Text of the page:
Gloucester Rugby: Tom Savage is happy to set an example
Tom Savage's team-mates think he is a natural leader.
The Gloucester flanker trusts in hard work, not big talk, when it comes to setting an example.
STAND in front of your peers for the first time as their leader – and captivate them, or never take charge ever again.
Tom Savage scanned the Kingsholm changing room, mostly locking eyes with men more experienced.
Sunday and Monday evenings £12.00 per head for an all inclusive meal with Indian and Thai cuisine (normal price £14.50).
Bring this voucher to the restaurant complete with your name and email address on it.
Terms: Expires 31st July
Contact: 01452 223782
Valid until: Wednesday, July 31 2013
Thrust into the captaincy at the last second, the 23-year-old had to deliver the pre-match battle cry.
He looked around that room, and realised he need say nothing.
The loose-forward saw his team-mates staring back, offering their full conviction.
Some captains are orators, some tub-thumpers, others are thinkers or even tinkers – and then there are those who, ever so quietly, develop into the best of all.
The best blindside flankers are neither seen nor heard, cloaking their craft in shadow.
Savage is fast grasping that mettle, and also quickly appreciating that setting the example often sets the perfect tone.
At times Gloucester lacked for leadership in their edgy 29-23 victory over Worcester, unsurprising given skipper Mike Tindall's last-minute withdrawal with a hip injury.
Stand-in Savage proved himself a capable deputy through both example, and telling his players not to panic at the last.
Gloucester boss Nigel Davies believes Savage is in the running to replace Jim Hamilton as club captain at Kingsholm next season.
Seven years ago Savage had only just started playing rugby full-stop.
He has only captained one previous side – Hartpury RFC – but he loves a challenge, and admitted he would relish the Cherry and Whites responsibility if it comes his way.
He said: "I didn't have much chance to think about it, Tins pulled out in the warm-up and he just asked if I was okay to skipper the side, and I said, 'Yes, of course.'
"It's a responsibility I'd like to have on my shoulders, so it went all right and the boys really bought into what I was saying, and they stuck at it for the full 80.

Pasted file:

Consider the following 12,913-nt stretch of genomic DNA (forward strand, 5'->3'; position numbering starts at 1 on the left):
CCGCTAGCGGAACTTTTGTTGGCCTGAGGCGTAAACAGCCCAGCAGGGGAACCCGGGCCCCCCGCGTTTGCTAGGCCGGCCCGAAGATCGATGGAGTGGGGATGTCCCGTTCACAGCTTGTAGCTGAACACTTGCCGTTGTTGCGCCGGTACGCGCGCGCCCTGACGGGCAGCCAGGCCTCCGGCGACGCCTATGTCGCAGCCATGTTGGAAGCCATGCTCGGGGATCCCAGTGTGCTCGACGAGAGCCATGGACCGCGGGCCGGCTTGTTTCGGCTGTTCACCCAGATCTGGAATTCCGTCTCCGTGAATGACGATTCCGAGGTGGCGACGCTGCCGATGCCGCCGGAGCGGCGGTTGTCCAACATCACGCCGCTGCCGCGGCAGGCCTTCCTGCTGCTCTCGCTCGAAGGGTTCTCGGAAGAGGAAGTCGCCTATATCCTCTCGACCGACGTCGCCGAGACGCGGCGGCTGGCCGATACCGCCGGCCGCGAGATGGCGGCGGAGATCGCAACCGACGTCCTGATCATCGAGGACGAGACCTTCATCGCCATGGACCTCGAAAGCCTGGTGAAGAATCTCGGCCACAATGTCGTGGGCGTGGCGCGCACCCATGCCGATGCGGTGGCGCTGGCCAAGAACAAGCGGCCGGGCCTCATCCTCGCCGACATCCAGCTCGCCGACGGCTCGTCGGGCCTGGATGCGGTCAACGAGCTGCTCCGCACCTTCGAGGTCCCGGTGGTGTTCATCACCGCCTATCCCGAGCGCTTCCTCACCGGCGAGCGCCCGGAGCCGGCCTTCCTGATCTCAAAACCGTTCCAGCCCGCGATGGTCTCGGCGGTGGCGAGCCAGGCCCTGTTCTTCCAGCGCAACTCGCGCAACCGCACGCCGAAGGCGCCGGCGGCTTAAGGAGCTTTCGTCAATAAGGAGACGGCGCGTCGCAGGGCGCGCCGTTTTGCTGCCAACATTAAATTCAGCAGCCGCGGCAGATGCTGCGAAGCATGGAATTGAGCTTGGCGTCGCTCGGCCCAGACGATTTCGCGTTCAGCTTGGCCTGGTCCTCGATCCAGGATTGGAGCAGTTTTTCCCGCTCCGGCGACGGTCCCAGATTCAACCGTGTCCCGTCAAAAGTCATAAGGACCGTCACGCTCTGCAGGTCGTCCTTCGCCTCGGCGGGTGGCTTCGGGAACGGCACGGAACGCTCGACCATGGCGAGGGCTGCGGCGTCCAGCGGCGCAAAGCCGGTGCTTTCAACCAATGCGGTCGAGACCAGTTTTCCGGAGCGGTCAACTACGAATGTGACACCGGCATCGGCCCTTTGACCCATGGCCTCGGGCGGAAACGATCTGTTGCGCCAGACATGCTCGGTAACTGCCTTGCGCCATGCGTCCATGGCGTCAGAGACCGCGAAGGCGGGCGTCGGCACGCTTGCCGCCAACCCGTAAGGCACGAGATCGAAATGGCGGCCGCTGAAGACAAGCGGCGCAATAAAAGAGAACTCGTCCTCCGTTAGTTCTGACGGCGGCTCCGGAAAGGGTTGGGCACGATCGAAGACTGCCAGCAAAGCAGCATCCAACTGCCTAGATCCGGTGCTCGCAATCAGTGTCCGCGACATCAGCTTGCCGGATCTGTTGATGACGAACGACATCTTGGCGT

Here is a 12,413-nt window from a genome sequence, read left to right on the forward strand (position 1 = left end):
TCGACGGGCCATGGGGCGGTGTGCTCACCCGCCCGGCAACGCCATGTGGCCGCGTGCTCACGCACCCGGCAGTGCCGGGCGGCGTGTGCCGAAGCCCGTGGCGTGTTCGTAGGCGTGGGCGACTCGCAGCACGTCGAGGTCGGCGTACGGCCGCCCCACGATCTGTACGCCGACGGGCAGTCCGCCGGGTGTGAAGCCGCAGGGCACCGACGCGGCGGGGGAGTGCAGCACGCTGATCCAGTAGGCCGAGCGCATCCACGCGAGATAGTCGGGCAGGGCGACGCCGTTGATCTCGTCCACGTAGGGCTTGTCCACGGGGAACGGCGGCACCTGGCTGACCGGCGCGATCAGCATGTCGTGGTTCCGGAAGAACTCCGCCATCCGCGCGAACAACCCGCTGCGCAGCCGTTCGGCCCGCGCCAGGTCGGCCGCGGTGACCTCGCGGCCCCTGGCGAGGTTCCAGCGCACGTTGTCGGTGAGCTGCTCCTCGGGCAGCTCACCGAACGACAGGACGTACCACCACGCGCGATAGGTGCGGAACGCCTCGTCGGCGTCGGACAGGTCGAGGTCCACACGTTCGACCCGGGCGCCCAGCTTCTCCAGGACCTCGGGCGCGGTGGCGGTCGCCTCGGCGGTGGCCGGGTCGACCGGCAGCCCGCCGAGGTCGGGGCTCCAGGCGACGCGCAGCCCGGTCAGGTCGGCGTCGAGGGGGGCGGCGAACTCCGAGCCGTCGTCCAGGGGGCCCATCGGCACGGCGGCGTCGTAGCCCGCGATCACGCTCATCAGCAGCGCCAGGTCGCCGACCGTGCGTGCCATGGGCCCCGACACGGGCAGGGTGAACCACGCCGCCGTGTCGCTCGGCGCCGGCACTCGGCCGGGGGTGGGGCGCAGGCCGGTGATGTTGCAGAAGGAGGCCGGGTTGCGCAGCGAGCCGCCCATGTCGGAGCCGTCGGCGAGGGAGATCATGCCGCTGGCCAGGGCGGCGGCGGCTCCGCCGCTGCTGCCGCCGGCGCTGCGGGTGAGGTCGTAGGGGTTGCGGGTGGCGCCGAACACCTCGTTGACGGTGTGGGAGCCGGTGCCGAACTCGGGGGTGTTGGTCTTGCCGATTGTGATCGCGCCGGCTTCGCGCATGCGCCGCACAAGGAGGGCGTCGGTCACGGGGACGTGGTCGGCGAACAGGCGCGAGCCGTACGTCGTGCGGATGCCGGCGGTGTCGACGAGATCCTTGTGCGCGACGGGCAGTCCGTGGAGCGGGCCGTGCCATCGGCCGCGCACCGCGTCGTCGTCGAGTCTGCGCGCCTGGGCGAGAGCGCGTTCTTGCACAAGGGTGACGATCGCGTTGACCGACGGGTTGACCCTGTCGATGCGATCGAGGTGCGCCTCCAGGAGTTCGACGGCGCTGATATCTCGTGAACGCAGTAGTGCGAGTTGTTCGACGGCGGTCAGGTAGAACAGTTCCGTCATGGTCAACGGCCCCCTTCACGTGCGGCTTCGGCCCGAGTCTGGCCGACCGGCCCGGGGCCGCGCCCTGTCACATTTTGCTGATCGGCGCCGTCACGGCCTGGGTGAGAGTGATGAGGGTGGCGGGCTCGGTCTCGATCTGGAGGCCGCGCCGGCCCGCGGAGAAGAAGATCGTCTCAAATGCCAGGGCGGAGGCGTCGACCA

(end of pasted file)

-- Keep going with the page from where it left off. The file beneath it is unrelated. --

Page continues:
"It hasn't been talked about before, it was a little bit of a surprise, there wasn't any talk of it in the week, because obviously Mike was meant to play.
"Being a surprise like that, it was almost better for any nerves or anything like that, I just had to go straight into it.
"You've just got to concentrate. With the responsibility you have on the team, you've got to make sure your performance is right up there where it needs to be, week in, week out.
"You've got to speak to the boys, and communicate with the referee as well.
"Hopefully leading by example week on week is something I try to do anyway.
"Any time that coaches are praising you that's a massive boost to your confidence to know they trust you within the team, so that's a positive on that front.
"Hartpury was the first time I had captained the side, I really enjoyed the experience and we had a really good season. I really like that responsibility."
Rugby's box-office captains have tended towards the totemic, gargantuans who growl as much at referees as team-mates.
Men like Martin Johnson, John Eales – and now Richie McCaw – furrow brows towards officials, and decisions just seem to fall their way.
Influence is everything, but Savage said all that is changing, and the new breed of captain must adapt.
As and when he takes the armband again, he will not be providing bespoke commentary for the man with the whistle.
He said: "These days you see referees more and more wanting to take decisions into their own hands, and who can blame them?
"They want to be able to work with captains and communicate well, they don't want to be shouted at every two minutes about decisions they are making or things that are going on.
"So I think the very first step is always to respect what the referee is saying, and the job he is doing, and then just work with them throughout the game.
"You don't want to be constantly in their ear every two minutes – if anything that has a negative effect on the game.
"Constant criticism would stop anyone listening, no one would want that, it's not respectful.
"If you want referees to appreciate your point of view, you've got to first respect theirs.
"Hopefully good communication between captain and referee helps the game flow and helps your side too."
Politics still dogs age-group representative squad selection, at least at city and county level.
Savage fell foul of a flawed system at Under-18 level.
Devastated at the time, he now believes it was his making.
As a teenager he wrestled big brutes in men's rugby with Bishop's Castle and then Shrewsbury RFC.
He thinks early exposure to that full-bloodied physicality has helped him throw his weight around in the Premiership.
He added: "At the time you think missing out on representative stuff is everything. Later I realised it wasn't much of a deal in the grand scheme.
"Missing out on all that actually helped. I was thrown straight in at the deep end of senior rugby, battling big old lumps.
"I've just quietly sneaked through the ranks."